Noelle needs to know: I read your post regarding coconut oil penetrating hair. How about argan oil? It seems to be the new cosmetic hype, with several brands launching their “miraculous” argan oil-based hair treatment for 45 dollars or more.. (Ahem) Is there any kind of research providing evidence that argan oil can restore health and shine to the hair? They say that argan oil has been used for centuries by Moroccan women to restore skin, hair and nails. Does this Moroccan oil really work?
Could argan oil be the new coconut oil? Let’s take a look.
What is argan oil?
Argan oil is produced from the kernels of argan tree fruit. These trees only grow in a few regions, like Morocco, so this oil is one of the rarest in the world due the small supply and the limited growing area – hence the high price and the hype.
Traditionally the oil is produced by hand. First the soft pulp is stripped from the nuts which are then laid out in the sun to dry. Stones are used to crack open the dried nuts so the seeds can be removed. Next, they’re gently roasted to give the oil a rich, nutty flavor. A little water is added to the roasted seeds and they are ground into a thick paste which is squeezed by hand to extract the oil.
Legend has it that there’s another way to produce this precious oil: Breaking open the nut shells is really hard work and the Moroccans have found that it’s easier wait for their goats to eat the fruit (yes, goats are big fans of argan fruit. They’ll even try to climb trees in search of this succulent treat!) The seeds pass through the goat’s digestive track and emerge on the other end a bit softer since they’re partially digested. So, all the Moroccans have to do is follow the goats around and wait for the seeds to… uh, reappear. The good news is that the post-goat seeds are much easier to break open. The bad news is that they are tainted with the distinctive odor of goat intestines which is less than ideal by most standards.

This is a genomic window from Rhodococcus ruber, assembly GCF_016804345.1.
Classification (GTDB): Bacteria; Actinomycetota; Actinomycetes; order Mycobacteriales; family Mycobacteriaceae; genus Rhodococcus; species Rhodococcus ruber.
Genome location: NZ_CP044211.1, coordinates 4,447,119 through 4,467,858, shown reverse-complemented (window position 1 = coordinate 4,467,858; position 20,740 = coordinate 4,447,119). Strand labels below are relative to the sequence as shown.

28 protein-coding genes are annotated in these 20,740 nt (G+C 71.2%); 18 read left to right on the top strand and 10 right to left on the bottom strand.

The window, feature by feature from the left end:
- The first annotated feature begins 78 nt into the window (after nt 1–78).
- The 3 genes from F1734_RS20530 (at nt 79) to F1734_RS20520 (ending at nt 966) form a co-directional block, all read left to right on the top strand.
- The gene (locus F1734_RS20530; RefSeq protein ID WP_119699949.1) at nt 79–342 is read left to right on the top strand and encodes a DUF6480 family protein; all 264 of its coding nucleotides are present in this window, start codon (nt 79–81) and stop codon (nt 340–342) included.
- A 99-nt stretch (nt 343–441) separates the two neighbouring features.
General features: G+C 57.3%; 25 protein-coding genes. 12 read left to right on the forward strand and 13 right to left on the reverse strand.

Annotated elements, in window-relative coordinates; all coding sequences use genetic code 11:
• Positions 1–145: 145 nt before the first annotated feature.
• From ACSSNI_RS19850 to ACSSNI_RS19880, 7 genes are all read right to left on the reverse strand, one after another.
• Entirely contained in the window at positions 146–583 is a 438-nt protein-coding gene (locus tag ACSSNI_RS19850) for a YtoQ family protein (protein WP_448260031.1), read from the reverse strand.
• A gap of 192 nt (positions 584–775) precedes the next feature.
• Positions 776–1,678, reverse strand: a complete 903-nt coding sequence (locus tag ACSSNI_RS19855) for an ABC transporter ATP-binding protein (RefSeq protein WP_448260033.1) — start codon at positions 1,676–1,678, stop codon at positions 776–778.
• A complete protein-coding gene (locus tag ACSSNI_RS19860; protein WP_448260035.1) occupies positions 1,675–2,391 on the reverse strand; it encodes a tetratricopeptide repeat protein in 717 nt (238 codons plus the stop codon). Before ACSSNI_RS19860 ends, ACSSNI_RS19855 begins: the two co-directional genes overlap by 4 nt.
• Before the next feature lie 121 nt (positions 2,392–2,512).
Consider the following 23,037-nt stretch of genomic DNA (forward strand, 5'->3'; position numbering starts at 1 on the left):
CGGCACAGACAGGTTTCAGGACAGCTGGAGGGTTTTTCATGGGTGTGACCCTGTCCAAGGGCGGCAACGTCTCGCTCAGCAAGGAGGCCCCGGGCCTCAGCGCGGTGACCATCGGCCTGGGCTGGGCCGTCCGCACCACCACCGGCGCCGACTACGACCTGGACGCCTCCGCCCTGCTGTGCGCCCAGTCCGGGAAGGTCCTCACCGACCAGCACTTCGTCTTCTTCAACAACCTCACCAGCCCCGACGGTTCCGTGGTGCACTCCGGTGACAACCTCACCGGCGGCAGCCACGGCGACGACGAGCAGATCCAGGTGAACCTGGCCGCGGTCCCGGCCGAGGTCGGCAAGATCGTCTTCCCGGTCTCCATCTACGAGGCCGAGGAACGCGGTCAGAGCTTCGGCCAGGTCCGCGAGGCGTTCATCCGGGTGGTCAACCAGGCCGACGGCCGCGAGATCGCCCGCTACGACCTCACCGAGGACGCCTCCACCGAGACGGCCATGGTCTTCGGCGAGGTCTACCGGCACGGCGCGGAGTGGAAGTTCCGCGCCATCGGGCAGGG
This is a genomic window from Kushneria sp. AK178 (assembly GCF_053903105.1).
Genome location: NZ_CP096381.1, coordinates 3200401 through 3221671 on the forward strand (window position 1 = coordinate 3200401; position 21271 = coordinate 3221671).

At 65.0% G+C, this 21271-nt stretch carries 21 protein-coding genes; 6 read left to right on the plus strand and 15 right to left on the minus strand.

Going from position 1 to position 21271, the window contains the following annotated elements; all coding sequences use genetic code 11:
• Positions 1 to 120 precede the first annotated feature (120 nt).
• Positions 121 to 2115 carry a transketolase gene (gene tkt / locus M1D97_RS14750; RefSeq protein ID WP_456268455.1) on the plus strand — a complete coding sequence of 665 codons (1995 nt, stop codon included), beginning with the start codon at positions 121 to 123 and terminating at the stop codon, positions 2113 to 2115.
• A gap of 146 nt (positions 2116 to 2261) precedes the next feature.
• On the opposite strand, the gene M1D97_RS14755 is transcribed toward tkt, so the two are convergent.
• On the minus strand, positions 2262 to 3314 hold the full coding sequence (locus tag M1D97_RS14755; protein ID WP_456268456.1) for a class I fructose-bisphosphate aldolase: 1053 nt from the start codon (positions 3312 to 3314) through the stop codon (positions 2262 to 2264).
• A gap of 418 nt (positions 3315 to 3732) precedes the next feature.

Is this legend true? Probably not, according to several of the comments we’ve received on this topic. But we never pass up the opportunity to make a goat poop reference.
What is argan oil used for?
Regardless of how it’s made, chemically speaking argan oil consists of a blend of fatty acids (over 70% oleic and linoleic acids.) It is also rich in vitamin E, phenols, and carotenes. Historically argan oil has been used in cooking for dipping bread, on couscous, or on salads. But since it’s so rich in essential fatty acids, there’s no reason it couldn’t be used in skin or hair treatments. In fact, there has some research that indicates that argan oil may be an treatment for psoriasis. And Pubmed references at least one study that shows argan oil reduces sebum production. (We couldn’t find any specific research on argan oil in hair care.)
The only downside to using argan oil in cosmetics, besides the potential lack of supply and high cost, is the fact that it contains a lot of oleic acid which is highly comedogenic. So while it may be good for oily skin and psoriasis, it could clog pores and cause inflammatory acne. You might have to arm yourself with an anti-acne device like Thermaclear.
The Beauty Brains bottom line
If you don’t mind using a cosmetic oil that’s seen the inside of a goat intestine (just kidding!), then argan oil may be for you!
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